Over the last few days I had the chance to spend some time with Charley, my long-time internet friend and cowriter. We ‘met’ in 2009 on Protagonize.com, but didn’t actually meet in person until late 2012. Having recently moved back to the UK, it was a lot easier for Charley to come and stay with me than it has been over the last couple of years while she was in Germany, so she came for a couple of days.
There’s something uniquely odd about spending time with somebody you know almost exclusively from the internet. Charley came to stay for a weekend in 2012, we met for an hour in Central London in May 2013, and I stayed with her for a week in the summer of 2013, but other than that all our interactions have been online, whether through Protagonize, Facebook or Skype.
Yet we’ve written a novel together (St Mallory’s Forever!), read each other’s writing, critiqued and fangirled and annihilated everything vaguely creative that we’ve each come up with, had bizarre conversations in the middle of the night via text, come up with ten million in-jokes that are funny to literally nobody else, and generally got to know each other much better than we know many of our other friends.
I’ve probably told Charley more of my secrets than most other people, and as a result, it seems odd to think this was only the fourth time we’d actually occupied the same space at the same time.
Suddenly it wasn’t effortless, ridiculous Facebook chat: it was planned outings and train timetables and long bus journeys on hot days. We actually had to think about it. Is that why I find it easier to make friends online? Because you don’t have to think about it so much, don’t have to consider what you’re going to do together?
But it wasn’t like the fourth time you meet someone in real life, where you’re still getting to know each other. You might know their hobbies or the names of their siblings but you’ve never had a late-night chat about your secret fears and most private confessions. I know Charley — we’ve known each other since September 2009 when we swapped anecdotes while collaborating on various silly stories.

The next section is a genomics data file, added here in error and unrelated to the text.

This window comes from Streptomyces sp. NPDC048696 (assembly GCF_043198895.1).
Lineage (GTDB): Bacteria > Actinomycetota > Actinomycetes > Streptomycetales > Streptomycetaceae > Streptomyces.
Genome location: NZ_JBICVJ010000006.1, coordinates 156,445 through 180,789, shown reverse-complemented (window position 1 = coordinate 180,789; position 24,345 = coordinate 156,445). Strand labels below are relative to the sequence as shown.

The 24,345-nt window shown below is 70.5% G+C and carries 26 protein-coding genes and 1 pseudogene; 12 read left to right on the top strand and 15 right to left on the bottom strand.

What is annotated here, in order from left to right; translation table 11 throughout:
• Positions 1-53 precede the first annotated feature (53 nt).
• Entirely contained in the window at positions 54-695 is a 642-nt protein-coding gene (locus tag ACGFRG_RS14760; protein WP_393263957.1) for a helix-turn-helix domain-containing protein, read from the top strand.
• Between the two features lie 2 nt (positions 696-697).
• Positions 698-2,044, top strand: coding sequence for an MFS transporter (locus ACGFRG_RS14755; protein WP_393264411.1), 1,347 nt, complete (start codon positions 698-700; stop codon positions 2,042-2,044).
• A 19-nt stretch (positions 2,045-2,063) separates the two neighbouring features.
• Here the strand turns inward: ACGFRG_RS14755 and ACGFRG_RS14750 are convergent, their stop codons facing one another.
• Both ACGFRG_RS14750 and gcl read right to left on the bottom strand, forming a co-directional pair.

There’s also a lot we don’t know about each other. Before she came, Mother Person was asking me questions like, “Do you know what sort of food Charley likes to eat?” I don’t. I knew about her food allergies, but I had no idea what her favourite meals were or what sort of portion size she considered normal. Other simple things — like fashion sense — that you’d expect someone to know about their best friend are still blanks.
Our friendship’s fundamentally different to those I form in person, just because of how we’ve related to each other over the past five and a half years.
Internet friendships are odd, but I can honestly tell you they’ve been a crucial part of my teenage years. My online friends have encouraged me through hard times, given me advice on difficult situations, critiqued and praised my writing, acted as a support network, given me reasons to keep going, and have generally been some of the closest friends I’ve made.
Is that sad? I don’t know as it’s the same now, but when I was younger there was very much a stereotype that the people who made internet friends rather than ‘real’ friends were loners and weirdos. And it’s true that I’m pretty odd by most people’s standards, and as an introvert I often prefer to spend time alone.
The fact is that there are people I count on whom I’ve never met, and I’ve offered support and encouragement to people who have never met me. Some of them I’ve got no idea what they look like. Many I don’t know their real names and only have the vaguest idea where in the world they live.
By definition that makes them strangers.
But they’re not. They’re my friends.
They’re not the runners-up or the consolation prize. They’re not second best to the friends I’ve made at school or university. They’re people I care about and have come to rely on — people whose triumphs I celebrate and whose bad days fill my with sympathy. Just because we’ve never hugged, taken a selfie together, or even used each other’s real names, that doesn’t mean we’re not friends.
And every now and again I get the chance to meet those internet friends, to find out that they’re several inches taller than me or that they never drink anything or that they look like someone I used to know or whatever it is, and it’s awesome. I can’t deny that there’s something special about talking to someone face-to-face or making them watch the campest moments of Michael Flatley’s original Lord of the Dance performance in 1996 (and the 1998 Feet of Flames, just as an added bonus). Of course there is.
But hey. It’s still a friendship without that, too.